A revelatory collection reminding us of what journalism used to be—and what it ought to be.

FINAL DRAFT

THE COLLECTED WORK OF DAVID CARR

A collection of key pieces of the renowned journalist, who died unexpectedly at 58 in 2015.

Arranged more or less chronologically, these pieces commence in the 1980s, when Carr (The Night of the Gun: A Reporter Investigates the Darkest Story of His Life, His Own, 2008), a Minnesota native, was a freelancer in his home state. Gradually, we move through his other gigs: Family Times (a monthly local in the Twin Cities), Twin Cities Reader, Washington City Paper, Atlantic Monthly, New York Magazine, and the New York Times, where he died in the newsroom. The earlier pieces include some very personal ones about his substance abuse and struggles with cancer, but there are also investigative pieces about other assorted topics, including hungover airline pilots and a gay political candidate. Throughout are a number of celebrity profiles: Tom Arnold, Sally Quinn, Neil Young, Bill Cosby, Philip Seymour Hoffman, Robert Downey Jr. (In the Cosby piece, Carr chides himself for not pursuing the rape allegations about the now-incarcerated comedian.) The author also provides coverage of Bill Clinton’s impeachment, 9/11, and the journalism profession (plagiarism, Fox News, the toxic effects of Ann Coulter). Related to all of this is an 11-page copy of a journalism syllabus for a course he taught at Boston University. Sometimes the pieces are thematically arranged. Near the end are two separated by 12 years; both deal with the view as drivers approach New York City (the author was commuting from New Jersey at the time). Throughout the book, Carr displays profound care about his craft, flashes of humor, and, when necessary, genuine fangs: See his 2015 piece about a neighbor’s cat, and witness the gleam of his verbal scalpel that vivisects Coulter. Carr’s wife, Jill, served as the editor for the book, and Ta-Nehisi Coates, who worked for Carr at Washington City Paper, provides the foreword.

A revelatory collection reminding us of what journalism used to be—and what it ought to be.

Pub Date: April 7, 2020

ISBN: 978-0-358-20668-2

Page Count: 400

Publisher: Houghton Mifflin Harcourt

Review Posted Online: Dec. 29, 2019

Kirkus Reviews Issue: Feb. 1, 2020

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If the authors are serious, this is a silly, distasteful book. If they are not, it’s a brilliant satire.

THE 48 LAWS OF POWER

The authors have created a sort of anti-Book of Virtues in this encyclopedic compendium of the ways and means of power.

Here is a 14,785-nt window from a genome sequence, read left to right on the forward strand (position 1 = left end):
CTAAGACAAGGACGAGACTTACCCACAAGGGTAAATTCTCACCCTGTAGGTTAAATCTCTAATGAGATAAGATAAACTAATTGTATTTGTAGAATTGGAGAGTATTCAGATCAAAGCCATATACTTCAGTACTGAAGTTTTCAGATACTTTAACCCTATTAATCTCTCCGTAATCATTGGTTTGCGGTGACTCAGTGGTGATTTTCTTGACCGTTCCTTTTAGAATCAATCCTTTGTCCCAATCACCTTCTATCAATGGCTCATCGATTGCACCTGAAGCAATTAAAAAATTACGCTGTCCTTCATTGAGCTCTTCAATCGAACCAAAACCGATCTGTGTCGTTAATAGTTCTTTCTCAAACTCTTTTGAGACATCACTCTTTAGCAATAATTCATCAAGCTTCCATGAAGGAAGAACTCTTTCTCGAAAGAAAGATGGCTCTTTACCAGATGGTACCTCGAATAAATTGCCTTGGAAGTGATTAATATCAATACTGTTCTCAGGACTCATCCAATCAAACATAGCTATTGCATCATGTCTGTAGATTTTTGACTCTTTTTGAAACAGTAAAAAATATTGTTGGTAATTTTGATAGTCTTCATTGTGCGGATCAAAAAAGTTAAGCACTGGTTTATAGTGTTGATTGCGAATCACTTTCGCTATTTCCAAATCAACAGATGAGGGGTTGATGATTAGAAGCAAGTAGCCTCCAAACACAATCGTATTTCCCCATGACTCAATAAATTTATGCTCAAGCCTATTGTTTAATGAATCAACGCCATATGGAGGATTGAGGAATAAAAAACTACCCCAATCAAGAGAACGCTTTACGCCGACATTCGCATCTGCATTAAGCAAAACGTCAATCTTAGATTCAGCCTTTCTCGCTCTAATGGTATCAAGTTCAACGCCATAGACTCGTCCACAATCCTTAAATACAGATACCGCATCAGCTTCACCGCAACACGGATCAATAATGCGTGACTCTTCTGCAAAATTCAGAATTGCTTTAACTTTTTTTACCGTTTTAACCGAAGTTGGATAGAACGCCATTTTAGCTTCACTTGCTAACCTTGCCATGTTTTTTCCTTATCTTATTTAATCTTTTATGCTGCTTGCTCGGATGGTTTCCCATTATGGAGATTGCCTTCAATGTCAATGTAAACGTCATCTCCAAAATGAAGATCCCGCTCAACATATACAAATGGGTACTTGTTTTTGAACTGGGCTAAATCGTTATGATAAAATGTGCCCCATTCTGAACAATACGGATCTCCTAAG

Everyone wants power and everyone is in a constant duplicitous game to gain more power at the expense of others, according to Greene, a screenwriter and former editor at Esquire (Elffers, a book packager, designed the volume, with its attractive marginalia). We live today as courtiers once did in royal courts: we must appear civil while attempting to crush all those around us. This power game can be played well or poorly, and in these 48 laws culled from the history and wisdom of the world’s greatest power players are the rules that must be followed to win. These laws boil down to being as ruthless, selfish, manipulative, and deceitful as possible. Each law, however, gets its own chapter: “Conceal Your Intentions,” “Always Say Less Than Necessary,” “Pose as a Friend, Work as a Spy,” and so on. Each chapter is conveniently broken down into sections on what happened to those who transgressed or observed the particular law, the key elements in this law, and ways to defensively reverse this law when it’s used against you. Quotations in the margins amplify the lesson being taught. While compelling in the way an auto accident might be, the book is simply nonsense. Rules often contradict each other. We are told, for instance, to “be conspicuous at all cost,” then told to “behave like others.” More seriously, Greene never really defines “power,” and he merely asserts, rather than offers evidence for, the Hobbesian world of all against all in which he insists we live. The world may be like this at times, but often it isn’t. To ask why this is so would be a far more useful project.

If the authors are serious, this is a silly, distasteful book. If they are not, it’s a brilliant satire.

Pub Date: Sept. 1, 1998

ISBN: 0-670-88146-5

Page Count: 430

Publisher: Viking

Review Posted Online: May 20, 2010

Kirkus Reviews Issue: July 15, 1998

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The author's youthfulness helps to assure the inevitable comparison with the Anne Frank diary although over and above the...

NIGHT

Elie Wiesel spent his early years in a small Transylvanian town as one of four children. 

He was the only one of the family to survive what Francois Maurois, in his introduction, calls the "human holocaust" of the persecution of the Jews, which began with the restrictions, the singularization of the yellow star, the enclosure within the ghetto, and went on to the mass deportations to the ovens of Auschwitz and Buchenwald. There are unforgettable and horrifying scenes here in this spare and sombre memoir of this experience of the hanging of a child, of his first farewell with his father who leaves him an inheritance of a knife and a spoon, and of his last goodbye at Buchenwald his father's corpse is already cold let alone the long months of survival under unconscionable conditions. 

The author's youthfulness helps to assure the inevitable comparison with the Anne Frank diary although over and above the sphere of suffering shared, and in this case extended to the death march itself, there is no spiritual or emotional legacy here to offset any reader reluctance.

Pub Date: Jan. 16, 2006

ISBN: 0374500010

Page Count: 120

Publisher: Hill & Wang

Review Posted Online: Oct. 7, 2011

Kirkus Reviews Issue: Jan. 15, 2006

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